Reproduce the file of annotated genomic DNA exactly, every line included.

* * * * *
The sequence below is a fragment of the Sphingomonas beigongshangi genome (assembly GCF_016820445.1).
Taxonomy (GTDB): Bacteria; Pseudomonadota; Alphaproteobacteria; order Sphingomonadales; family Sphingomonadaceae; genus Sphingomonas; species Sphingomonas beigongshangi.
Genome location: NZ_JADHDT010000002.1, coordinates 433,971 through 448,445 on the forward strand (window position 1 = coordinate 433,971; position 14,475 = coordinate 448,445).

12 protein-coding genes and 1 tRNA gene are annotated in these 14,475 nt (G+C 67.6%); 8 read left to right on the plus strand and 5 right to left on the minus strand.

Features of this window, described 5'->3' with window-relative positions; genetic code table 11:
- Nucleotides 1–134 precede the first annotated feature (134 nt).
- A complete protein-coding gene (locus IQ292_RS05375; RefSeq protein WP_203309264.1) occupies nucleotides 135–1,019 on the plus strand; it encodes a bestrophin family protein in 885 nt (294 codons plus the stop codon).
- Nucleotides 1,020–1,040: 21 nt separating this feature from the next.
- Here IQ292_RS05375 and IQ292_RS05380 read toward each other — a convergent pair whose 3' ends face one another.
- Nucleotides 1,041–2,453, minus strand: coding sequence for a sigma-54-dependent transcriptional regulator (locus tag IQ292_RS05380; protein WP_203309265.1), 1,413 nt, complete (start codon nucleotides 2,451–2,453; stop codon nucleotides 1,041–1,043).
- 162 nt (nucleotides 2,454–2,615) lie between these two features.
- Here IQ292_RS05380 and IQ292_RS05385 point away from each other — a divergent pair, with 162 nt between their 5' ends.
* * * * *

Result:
The sequence below is a fragment of the Sphingomonas beigongshangi genome (assembly GCF_016820445.1).
Taxonomy (GTDB): Bacteria; Pseudomonadota; Alphaproteobacteria; order Sphingomonadales; family Sphingomonadaceae; genus Sphingomonas; species Sphingomonas beigongshangi.
Genome location: NZ_JADHDT010000002.1, coordinates 433,971 through 448,445 on the forward strand (window position 1 = coordinate 433,971; position 14,475 = coordinate 448,445).

12 protein-coding genes and 1 tRNA gene are annotated in these 14,475 nt (G+C 67.6%); 8 read left to right on the plus strand and 5 right to left on the minus strand.

Features of this window, described 5'->3' with window-relative positions; genetic code table 11:
- Nucleotides 1–134 precede the first annotated feature (134 nt).
- A complete protein-coding gene (locus IQ292_RS05375; RefSeq protein WP_203309264.1) occupies nucleotides 135–1,019 on the plus strand; it encodes a bestrophin family protein in 885 nt (294 codons plus the stop codon).
- Nucleotides 1,020–1,040: 21 nt separating this feature from the next.
- Here IQ292_RS05375 and IQ292_RS05380 read toward each other — a convergent pair whose 3' ends face one another.
- Nucleotides 1,041–2,453, minus strand: coding sequence for a sigma-54-dependent transcriptional regulator (locus tag IQ292_RS05380; protein WP_203309265.1), 1,413 nt, complete (start codon nucleotides 2,451–2,453; stop codon nucleotides 1,041–1,043).
- 162 nt (nucleotides 2,454–2,615) lie between these two features.
- Here IQ292_RS05380 and IQ292_RS05385 point away from each other — a divergent pair, with 162 nt between their 5' ends.